Article révisé par les pairs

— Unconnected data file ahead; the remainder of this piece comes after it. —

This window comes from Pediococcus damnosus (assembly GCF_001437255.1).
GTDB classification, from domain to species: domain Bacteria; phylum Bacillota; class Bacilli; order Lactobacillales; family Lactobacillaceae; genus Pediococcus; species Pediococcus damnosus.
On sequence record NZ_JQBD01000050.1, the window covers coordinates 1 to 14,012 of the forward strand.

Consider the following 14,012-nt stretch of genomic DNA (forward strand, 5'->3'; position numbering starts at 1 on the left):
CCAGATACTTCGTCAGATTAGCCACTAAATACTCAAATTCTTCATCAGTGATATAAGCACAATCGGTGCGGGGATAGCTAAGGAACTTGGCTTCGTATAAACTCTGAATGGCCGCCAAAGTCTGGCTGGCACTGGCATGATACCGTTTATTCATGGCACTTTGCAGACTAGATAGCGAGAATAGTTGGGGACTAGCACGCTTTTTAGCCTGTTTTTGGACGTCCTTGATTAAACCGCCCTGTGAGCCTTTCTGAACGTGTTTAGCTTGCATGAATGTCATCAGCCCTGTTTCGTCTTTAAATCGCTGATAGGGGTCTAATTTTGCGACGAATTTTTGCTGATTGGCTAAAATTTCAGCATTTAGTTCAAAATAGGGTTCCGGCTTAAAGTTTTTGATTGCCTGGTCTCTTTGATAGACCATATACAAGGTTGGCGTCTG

Résumé : Polysomnograms of most homeothermic species distinguish two states, rapid eye movement (REM) and non-REM (NREM) sleep. These alternate several times during the night for reasons and following rules that remain poorly understood. It is unknown whether each state has its own function and regulation or whether they represent two facets of the same process. The present study compared the mean REM/NREM sleep ratio and the mean number of NREM-REM sleep cycles across 3 consecutive nights. The rationale was that, if REM and NREM sleep are tightly associated, their ratio should be comparable whatever the cycle frequency in the night. Twenty-six healthy subjects of both sexes were recorded at their home for 4 consecutive nights. The correlation between the REM/NREM sleep ratio and the number of cycles was highly significant. Of the two sleep components, REM sleep was associated to the number of cycles, whereas NREM sleep was not. This suggests that the relationship between REM sleep and NREM sleep is rather weak within cycles, does not support the concept of NREM-REM sleep cycles as miniature units of the sleep process, and favors the concept of distinct mechanisms of regulation for the two components.